April 28, 2015

Robin of Sherwood: "Robin Hood and the Sorcerer, Part I"

It's 28 April 1984 and time for Robin of Sherwood.

Years after his father was killed in an attempted rebellion, Robin of Loxley (Michael Praed) and his best friend Much are captured by soldiers for poaching the king's deer. After escaping from Nottingham Castle with a group of outlaws, Robin is confronted by the god-like figure Herne the Hunter and discovers his destiny to defend England and its people from those who seek to oppress them.

Robin of Sherwood is, for me, a high water mark for Robin Hood adaptations. It was an iconic series of 1980s British television, for a number of reasons, and for me it's one of the most distinctive and effective tellings of the Robin Hood myth I've ever seen. It works because it treats the myth with an uncharacteristic seriousness, and because it blends medieval adventure with outright fantasy. This isn't just a story of a bunch of forest-dwelling outlaws robbing from the rich: it involves pre-Christian British mythology, demon-worship and witchcraft, magic, illusion and golems. It's pretty much exactly how one should approach this kind of well-worn story: bold ideas, a fresh angle and a well-honed, high-class production.

This first episode - the initial two-parter was originally broadcast as a 100-minute TV movie, but they're separated on DVD - hits a remarkable number of touchstones of the myth in fresh, often quite dark ways. Robin doesn't simply become Robin Hood, he is anointed as "the Hooded Man" by Herne, a hermit who lives in the forest and displays godly powers whenever he puts on his enormous deer antler-endowed hat. Herne the Hunter is a perennial mythic figure within British culture, and by tying him into Robin Hood's backstory series creator Richard Carpenter (Catweazle) immediately gives the series a huge boost in terms of atmosphere and tone.

Part of the episode's appeal is seeing the popular "Merry Men" be introduced one by one in fairly original ways. Much the Miller's Son is Robin's childhood friend. Will Scarlet (a surprisingly young Ray Winstone) they meet in Nottingham gaol - soldiers raped and killed his wife, and his murderous reprisals earned him the nickname "Scarlet". Little John (Clive Mantle) encounters Robin at a river crossing, and they have the fight with quarterstaffs as the legend generally tells it - only this John has been possessed by evil spirits at the hand of the episode's villain, devil-worshipping Baron Simon De Belleme.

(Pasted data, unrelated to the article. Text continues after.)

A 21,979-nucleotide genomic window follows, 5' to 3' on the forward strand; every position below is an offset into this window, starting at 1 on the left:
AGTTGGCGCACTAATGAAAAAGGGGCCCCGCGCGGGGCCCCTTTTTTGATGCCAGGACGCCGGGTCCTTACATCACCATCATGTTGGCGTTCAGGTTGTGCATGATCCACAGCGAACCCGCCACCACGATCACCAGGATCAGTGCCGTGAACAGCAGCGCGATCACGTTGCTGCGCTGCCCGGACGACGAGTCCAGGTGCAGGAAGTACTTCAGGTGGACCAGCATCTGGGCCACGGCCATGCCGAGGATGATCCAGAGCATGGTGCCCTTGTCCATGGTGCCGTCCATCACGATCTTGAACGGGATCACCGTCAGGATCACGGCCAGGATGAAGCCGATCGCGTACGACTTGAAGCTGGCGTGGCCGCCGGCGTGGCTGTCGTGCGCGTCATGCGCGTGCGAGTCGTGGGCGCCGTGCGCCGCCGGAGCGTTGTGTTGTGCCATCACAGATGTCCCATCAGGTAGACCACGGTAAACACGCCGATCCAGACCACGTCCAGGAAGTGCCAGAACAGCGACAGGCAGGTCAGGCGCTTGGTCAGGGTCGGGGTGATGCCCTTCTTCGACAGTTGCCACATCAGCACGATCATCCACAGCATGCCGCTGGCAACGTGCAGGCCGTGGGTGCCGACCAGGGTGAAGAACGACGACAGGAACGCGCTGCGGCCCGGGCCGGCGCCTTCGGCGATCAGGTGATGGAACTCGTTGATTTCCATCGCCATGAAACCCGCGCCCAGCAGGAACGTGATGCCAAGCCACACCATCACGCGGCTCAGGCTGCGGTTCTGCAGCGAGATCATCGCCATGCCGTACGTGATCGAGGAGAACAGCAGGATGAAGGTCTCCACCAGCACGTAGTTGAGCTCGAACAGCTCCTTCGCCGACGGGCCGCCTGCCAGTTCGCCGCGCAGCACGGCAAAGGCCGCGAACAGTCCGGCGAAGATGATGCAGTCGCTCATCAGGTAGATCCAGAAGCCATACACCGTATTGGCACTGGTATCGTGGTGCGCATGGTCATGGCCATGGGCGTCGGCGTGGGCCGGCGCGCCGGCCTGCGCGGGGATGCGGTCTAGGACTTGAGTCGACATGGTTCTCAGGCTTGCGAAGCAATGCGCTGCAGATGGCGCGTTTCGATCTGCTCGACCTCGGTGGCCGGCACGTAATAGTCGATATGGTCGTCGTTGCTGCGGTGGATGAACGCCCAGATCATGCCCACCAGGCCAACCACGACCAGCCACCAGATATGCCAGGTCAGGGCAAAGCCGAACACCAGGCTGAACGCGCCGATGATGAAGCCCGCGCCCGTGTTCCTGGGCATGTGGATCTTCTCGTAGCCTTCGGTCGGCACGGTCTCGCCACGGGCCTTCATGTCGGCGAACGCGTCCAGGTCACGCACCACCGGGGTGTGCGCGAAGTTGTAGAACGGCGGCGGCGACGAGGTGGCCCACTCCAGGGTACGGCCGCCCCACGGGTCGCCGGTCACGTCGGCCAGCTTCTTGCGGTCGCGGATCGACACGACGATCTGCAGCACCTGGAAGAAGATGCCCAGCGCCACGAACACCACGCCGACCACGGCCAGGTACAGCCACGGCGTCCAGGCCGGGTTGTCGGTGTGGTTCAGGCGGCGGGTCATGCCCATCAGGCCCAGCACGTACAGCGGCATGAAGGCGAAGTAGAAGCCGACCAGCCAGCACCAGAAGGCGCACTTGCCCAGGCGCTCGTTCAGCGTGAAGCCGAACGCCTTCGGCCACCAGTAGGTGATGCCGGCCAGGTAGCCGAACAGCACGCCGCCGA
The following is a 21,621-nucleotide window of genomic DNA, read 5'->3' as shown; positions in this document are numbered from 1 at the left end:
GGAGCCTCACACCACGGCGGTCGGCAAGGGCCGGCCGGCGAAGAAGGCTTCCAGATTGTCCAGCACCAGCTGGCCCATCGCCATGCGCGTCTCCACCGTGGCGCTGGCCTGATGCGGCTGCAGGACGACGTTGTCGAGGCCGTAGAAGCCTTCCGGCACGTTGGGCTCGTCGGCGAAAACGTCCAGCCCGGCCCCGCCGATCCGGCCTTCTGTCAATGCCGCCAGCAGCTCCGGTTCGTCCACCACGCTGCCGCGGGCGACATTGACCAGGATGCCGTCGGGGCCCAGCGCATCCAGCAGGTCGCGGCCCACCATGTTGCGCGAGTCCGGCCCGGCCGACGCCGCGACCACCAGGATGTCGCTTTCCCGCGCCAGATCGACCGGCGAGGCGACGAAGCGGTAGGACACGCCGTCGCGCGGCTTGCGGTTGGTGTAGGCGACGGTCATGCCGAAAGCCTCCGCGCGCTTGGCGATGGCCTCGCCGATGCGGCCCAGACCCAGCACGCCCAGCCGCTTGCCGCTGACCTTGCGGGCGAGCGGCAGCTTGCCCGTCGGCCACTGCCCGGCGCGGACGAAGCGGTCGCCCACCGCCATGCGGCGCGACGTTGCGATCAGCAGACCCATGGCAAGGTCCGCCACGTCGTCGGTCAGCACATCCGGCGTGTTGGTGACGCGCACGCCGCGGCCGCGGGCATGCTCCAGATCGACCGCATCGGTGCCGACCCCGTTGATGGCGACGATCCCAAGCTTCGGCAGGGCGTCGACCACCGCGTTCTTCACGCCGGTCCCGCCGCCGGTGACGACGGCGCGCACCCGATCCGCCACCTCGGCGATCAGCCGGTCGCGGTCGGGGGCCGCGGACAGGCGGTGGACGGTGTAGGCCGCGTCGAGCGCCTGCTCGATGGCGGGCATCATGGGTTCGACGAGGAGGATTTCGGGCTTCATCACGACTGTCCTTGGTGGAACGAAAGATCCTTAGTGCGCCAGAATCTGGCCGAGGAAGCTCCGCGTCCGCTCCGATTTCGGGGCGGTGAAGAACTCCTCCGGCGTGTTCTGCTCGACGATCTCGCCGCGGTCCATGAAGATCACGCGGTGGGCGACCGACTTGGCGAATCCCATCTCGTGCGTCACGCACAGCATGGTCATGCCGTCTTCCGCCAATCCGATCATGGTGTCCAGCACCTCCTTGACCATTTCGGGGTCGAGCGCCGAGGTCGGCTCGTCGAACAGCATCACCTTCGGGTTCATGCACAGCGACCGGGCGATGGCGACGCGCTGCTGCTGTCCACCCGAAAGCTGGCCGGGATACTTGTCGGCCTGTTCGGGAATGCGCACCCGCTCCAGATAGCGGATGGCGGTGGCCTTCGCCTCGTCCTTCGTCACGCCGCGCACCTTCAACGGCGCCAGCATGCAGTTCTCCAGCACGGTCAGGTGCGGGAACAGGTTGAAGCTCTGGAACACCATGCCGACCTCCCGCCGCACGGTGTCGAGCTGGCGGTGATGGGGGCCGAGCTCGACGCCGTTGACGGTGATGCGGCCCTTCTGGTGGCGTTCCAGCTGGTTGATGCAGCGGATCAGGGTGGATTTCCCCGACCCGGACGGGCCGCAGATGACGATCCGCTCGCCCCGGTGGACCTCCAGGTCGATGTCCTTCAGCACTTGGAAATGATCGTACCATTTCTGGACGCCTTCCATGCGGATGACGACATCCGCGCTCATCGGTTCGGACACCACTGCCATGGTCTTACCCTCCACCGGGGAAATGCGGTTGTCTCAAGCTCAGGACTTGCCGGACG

The episode doesn't waste time with introductions either. In the space of 50 minutes we see the Sherwood and Nottingham setting, establish the fantastical parameter of this particular version, and meet Robin, Much, Will Scarlet, Little John, Maid Marian, Friar Tuck, fellow Merry Men Tom and Dickon, the Sheriff of Nottingham, the Sheriff's brother Abbott Hugo and the henchman Sir Guy of Gisburne. It introduces all of them in a fairly organic manner and manages to make each introduction feel fresh and engaging.

You could criticise the episode for being a little too serious and earnest - particularly given its rather on-the-nose musical score by Irish band Clannad - but it's a consistent tone and the episode is unwavering in sticking to it. All up it becomes wonderfully entertaining stuff. There have been countless adaptations of Robin Hood for film and television over the last 80-odd years. Robin of Sherwood remains my favourite.

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